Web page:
UDT agents as deontologists

One way (the usual way?) to think of an agent running Updateless Decision Theory is to imagine that the agent always cares about all possible worlds according to how probable those worlds seemed to the agent’s builders when they wrote the agent’s source code[see added footnote 1 below]. In particular, the agent never develops any additional concern for whatever turns out to be the actual world[2]. This is what puts the “U” in “UDT”.

I suggest an alternative conception of a UDT agent, without changing the UDT formalism. According to this view, the agent cares about only the actual world. In fact, at any time, the agent cares about only one small facet of the actual world — namely, whether the agent’s act at that time maximizes a certain fixed act-evaluating function. In effect, a UDT agent is the ultimate deontologist: It doesn’t care at all about the actual consequences that result from its action. One implication of this conception is that a UDT agent cannot be truly counterfactually mugged.

[ETA: For completeness, I give a description of UDT here (pdf).]

Vladimir Nesov’s Counterfactual Mugging presents us with the following scenario:

Imagine that one day, Omega comes to you and says that it has just tossed a fair coin, and given that the coin came up tails, it decided to ask you to give it $100. Whatever you do in this situation, nothing else will happen differently in reality as a result. Naturally you don’t want to give up your $100. But see, the Omega tells you that if the coin came up heads instead of tails, it’d give you $10000, but only if you’d agree to give it $100 if the coin came up tails.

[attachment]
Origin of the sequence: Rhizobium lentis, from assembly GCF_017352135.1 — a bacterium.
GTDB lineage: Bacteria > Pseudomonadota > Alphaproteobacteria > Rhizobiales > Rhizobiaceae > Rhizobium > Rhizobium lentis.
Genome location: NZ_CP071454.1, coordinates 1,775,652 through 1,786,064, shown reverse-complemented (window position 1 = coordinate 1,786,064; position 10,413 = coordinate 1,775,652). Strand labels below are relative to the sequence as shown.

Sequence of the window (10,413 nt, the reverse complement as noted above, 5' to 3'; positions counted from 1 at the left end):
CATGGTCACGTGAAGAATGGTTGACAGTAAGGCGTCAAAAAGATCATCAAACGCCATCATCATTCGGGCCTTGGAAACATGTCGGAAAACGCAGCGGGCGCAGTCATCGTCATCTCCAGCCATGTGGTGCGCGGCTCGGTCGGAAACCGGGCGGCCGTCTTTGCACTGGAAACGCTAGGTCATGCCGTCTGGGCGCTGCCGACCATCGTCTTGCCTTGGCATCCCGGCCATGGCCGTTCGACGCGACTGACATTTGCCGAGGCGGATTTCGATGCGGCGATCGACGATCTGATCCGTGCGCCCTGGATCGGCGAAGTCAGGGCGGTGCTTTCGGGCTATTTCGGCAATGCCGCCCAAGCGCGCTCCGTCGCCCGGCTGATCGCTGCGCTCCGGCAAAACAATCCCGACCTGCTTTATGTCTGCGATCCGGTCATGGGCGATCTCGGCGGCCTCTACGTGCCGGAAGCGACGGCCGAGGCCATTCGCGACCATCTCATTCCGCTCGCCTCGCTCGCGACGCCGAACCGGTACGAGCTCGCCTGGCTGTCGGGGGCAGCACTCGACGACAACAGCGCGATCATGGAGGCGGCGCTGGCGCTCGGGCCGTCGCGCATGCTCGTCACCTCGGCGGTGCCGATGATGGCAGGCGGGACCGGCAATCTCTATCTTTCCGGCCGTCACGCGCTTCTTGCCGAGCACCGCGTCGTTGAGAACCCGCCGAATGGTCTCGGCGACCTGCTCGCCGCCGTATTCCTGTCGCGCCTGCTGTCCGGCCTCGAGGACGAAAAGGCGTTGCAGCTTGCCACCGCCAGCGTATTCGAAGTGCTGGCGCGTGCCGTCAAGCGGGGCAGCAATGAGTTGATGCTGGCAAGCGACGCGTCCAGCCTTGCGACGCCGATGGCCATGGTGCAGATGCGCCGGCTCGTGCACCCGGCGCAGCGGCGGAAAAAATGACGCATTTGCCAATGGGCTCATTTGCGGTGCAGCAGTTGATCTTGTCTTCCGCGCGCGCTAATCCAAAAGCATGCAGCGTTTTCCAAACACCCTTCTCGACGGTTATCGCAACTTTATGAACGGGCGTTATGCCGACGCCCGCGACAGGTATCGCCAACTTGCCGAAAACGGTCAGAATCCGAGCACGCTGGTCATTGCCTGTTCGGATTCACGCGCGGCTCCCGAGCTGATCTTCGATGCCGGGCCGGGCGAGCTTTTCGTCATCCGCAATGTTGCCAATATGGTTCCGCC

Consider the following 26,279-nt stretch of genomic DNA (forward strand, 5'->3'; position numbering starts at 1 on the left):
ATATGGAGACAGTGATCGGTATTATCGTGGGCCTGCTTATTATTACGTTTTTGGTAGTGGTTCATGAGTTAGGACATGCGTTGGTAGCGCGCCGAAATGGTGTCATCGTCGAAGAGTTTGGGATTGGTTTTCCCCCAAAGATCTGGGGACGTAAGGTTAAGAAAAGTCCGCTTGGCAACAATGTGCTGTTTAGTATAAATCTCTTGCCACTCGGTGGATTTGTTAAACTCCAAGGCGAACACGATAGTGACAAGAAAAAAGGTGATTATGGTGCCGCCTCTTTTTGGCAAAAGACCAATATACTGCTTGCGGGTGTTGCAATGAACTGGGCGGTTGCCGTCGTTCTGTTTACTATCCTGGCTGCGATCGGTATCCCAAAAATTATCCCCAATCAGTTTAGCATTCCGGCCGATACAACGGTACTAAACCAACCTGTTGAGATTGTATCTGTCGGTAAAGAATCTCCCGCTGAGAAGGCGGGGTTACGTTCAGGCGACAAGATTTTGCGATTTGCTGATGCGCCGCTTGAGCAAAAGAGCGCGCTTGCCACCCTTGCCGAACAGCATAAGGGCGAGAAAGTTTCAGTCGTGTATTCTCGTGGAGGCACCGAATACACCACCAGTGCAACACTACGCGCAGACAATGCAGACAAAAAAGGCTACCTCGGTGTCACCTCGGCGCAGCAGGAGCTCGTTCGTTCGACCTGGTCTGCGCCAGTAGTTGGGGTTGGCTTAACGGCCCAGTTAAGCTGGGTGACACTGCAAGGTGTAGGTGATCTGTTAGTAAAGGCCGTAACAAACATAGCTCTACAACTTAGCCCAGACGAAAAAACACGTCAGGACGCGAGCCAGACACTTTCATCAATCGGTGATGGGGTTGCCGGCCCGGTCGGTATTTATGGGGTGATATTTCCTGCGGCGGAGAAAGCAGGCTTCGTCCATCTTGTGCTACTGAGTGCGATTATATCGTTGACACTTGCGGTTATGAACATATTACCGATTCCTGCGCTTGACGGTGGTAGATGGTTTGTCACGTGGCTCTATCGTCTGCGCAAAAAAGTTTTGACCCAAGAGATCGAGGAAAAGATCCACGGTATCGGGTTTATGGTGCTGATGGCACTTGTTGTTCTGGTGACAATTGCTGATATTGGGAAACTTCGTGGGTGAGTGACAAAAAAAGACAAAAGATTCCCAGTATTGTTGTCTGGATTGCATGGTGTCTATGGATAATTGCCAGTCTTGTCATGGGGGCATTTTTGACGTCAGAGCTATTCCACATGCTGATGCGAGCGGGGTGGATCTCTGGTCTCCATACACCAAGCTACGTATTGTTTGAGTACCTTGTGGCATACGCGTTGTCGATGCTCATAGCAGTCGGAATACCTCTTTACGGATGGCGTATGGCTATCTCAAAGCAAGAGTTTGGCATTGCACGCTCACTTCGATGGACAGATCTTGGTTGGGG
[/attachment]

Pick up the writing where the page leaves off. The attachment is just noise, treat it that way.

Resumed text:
Omega can predict your decision in case it asked you to give it $100, even if that hasn’t actually happened, it can compute the counterfactual truth. The Omega is also known to be absolutely honest and trustworthy, no word-twisting, so the facts are really as it says, it really tossed a coin and really would’ve given you $10000.

An agent following UDT will give the $100. Imagine that we were building an agent, and that we will receive whatever utility follows from the agent’s actions. Then it’s easy to see why we should build our agent to give Omega the money in this scenario. After all, at the time we build our agent, we know that Omega might one day flip a fair coin with the intentions Nesov describes. Whatever probability this has of happening, our expected earnings are greater if we program our agent to give Omega the $100 on tails.

More generally, if we suppose that we get whatever utility will follow from our agent’s actions, then we can do no better than to program the agent to follow UDT. But since we have to program the UDT agent now, the act-evaluating function that determines how the agent will act needs to be fixed with the probabilities that we know now. This will suffice to maximize our expected utility given our best knowledge at the time when we build the agent.

So, it makes sense for a builder to program an agent to follow UDT on expected-utility grounds. We can understand the builder’s motivations. We can get inside the builder’s head, so to speak.

But what about the agent’s head? The brilliance of Nesov’s scenario is that it is so hard, on first hearing it, to imagine why a reasonable agent would give Omega the money knowing that the only result will be that they gave up $100. It’s easy enough to follow the UDT formalism. But what on earth could the UDT agent itself be thinking? Yes, trying to figure this out is an exercise in anthropomorphization. Nonetheless, I think that it is worthwhile if we are going to use UDT to try to understand what we ought to do.